Workers at Argos warehouses are being offered a bonus in the run up to Christmas if they do not take any time off sick.

Under the terms of the attendance bonus, a worker who does not take any time off due to sickness will receive a bonus of 80p an hour. However, if a worker takes one day of sickness absence in any week, they will lose the right to this bonus for the whole week. This applies to all agency staff across all of the catalogue retailer’s distribution centres.

Questions have already been raised about whether this measure could lead to indirect disability discrimination, which occurs when a company’s practice, policy or rule applies to everyone but has the effect of disadvantaging disabled workers. Argos needs to ensure that this seemingly neutral scheme does not negatively impact disabled workers more than other workers. After all, disabled workers may need to inevitably take sick days or take regular absences due to their disability.

Argos argues that they are acting in accordance with the law and do not tolerate discrimination. They say they will consider the reasons for a worker’s non-attendance on a case-by-case basis.

Pros & Cons of Attendance Bonus Schemes

Hiring temporary workers to deal with increased demand and minimising staff absences is essential for retailers as the months leading up to Christmas are the busiest of the year. Some retailers offer incentives, such as attendance bonuses, to attempt to reduce high short-term absence levels and encourage attendance, but views on whether these rewards achieve their aim are very mixed.

  • People who support the use of attendance bonuses believe it can be a good way to motivate workers to attend work.
  • Some view incentives as useful, but think that they do not tackle what the underlying causes of frequent short-term sickness absence rates are.
  • Some people argue that attendance bonuses unfairly punish the people who are genuinely sick and this can lead to low morale and work motivation.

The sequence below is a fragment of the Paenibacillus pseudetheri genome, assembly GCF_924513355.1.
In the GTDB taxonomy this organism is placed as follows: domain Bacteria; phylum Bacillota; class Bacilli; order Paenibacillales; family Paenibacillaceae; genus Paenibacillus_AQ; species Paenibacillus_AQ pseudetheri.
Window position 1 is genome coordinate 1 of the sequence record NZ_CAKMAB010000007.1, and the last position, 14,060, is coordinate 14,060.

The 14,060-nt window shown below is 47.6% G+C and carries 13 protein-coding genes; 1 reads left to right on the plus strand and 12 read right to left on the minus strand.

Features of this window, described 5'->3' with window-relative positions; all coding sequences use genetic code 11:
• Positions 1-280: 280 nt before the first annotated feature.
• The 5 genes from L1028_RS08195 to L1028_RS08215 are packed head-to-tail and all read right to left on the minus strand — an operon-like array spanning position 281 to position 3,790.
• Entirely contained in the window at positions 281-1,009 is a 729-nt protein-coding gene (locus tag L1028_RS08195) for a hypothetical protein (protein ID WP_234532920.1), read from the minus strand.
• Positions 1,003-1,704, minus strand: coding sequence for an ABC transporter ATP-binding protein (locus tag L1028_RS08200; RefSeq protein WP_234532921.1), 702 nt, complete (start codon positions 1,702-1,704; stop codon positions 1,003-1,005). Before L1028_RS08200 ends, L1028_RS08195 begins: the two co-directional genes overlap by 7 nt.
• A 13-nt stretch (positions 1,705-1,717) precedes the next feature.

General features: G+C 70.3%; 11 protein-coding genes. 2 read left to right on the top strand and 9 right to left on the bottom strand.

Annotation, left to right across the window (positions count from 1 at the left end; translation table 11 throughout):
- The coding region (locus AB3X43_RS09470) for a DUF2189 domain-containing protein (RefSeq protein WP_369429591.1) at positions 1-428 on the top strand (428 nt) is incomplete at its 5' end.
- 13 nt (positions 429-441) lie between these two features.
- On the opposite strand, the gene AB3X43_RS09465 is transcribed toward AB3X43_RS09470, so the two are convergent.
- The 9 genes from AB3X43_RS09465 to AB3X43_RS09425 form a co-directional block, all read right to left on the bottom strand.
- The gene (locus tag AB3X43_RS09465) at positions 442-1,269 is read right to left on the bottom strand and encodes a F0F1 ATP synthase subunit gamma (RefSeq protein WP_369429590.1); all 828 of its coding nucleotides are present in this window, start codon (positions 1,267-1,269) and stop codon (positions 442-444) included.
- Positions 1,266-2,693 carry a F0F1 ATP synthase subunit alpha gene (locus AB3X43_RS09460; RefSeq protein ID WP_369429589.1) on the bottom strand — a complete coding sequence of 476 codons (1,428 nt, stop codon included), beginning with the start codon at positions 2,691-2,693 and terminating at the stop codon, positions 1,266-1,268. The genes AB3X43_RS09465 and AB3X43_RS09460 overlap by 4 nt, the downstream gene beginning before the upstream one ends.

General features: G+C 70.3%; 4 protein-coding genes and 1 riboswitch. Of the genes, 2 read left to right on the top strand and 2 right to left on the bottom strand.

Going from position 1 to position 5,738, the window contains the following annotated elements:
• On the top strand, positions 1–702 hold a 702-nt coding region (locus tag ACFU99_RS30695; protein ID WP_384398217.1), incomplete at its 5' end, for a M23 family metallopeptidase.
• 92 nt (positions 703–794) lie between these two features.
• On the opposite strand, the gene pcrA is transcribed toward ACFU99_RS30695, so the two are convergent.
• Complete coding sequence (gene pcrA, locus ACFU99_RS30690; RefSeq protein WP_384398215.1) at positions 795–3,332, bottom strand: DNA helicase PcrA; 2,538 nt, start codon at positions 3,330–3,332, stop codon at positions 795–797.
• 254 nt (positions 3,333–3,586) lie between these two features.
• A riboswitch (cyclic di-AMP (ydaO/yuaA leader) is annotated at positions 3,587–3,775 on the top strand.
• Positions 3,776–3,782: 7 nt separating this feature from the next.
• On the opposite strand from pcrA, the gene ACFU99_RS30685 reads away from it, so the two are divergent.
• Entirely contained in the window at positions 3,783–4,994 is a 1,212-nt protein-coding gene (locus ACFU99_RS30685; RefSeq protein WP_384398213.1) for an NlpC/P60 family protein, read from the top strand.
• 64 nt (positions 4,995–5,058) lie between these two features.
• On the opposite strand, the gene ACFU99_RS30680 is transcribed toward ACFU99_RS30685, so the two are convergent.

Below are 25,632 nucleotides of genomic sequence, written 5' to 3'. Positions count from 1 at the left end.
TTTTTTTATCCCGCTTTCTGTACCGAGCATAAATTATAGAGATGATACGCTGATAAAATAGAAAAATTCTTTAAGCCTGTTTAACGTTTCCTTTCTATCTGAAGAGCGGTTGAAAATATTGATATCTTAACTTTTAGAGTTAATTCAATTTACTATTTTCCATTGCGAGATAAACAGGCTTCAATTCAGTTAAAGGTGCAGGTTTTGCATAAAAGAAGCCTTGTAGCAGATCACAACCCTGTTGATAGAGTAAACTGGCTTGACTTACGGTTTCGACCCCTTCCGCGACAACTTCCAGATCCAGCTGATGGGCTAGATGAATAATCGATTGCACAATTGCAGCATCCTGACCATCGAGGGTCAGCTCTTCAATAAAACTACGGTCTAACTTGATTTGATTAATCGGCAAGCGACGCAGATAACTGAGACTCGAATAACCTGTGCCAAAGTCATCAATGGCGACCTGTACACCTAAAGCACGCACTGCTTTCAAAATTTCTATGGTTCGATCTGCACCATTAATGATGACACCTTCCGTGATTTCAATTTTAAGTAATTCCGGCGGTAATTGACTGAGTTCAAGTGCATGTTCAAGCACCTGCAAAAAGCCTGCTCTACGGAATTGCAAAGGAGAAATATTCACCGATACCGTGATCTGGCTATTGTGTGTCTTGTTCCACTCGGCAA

• There is also an argument that these incentives encourage ‘presenteeism’ – working while feeling sick. This causes the employee to feel exhausted and their health issue to linger. It has a wider effect on the business as illnesses can spread around the workplace affecting staffing and productivity levels.
  • There are also people who claim that return to work interviews every time the employee is sick are more effective than attendance bonuses. The idea is that you can get a better understanding of their problem and can think about appropriate solutions. For example, if you discover that childcare issues are the reason for the absences, you could consider the option of adopting flexible working arrangements.

Whatever your view is, employers who operate such schemes must be aware that there is a risk that it may be discriminatory if it excludes certain groups of workers. You must take into account that some workers may have a higher level of absences than their colleagues, for example, those with a disability or with a pregnancy-related illness.

Contact your Employment Law Adviser who can give you advice on how to tackle persistent short-term sickness absences in your workplace.

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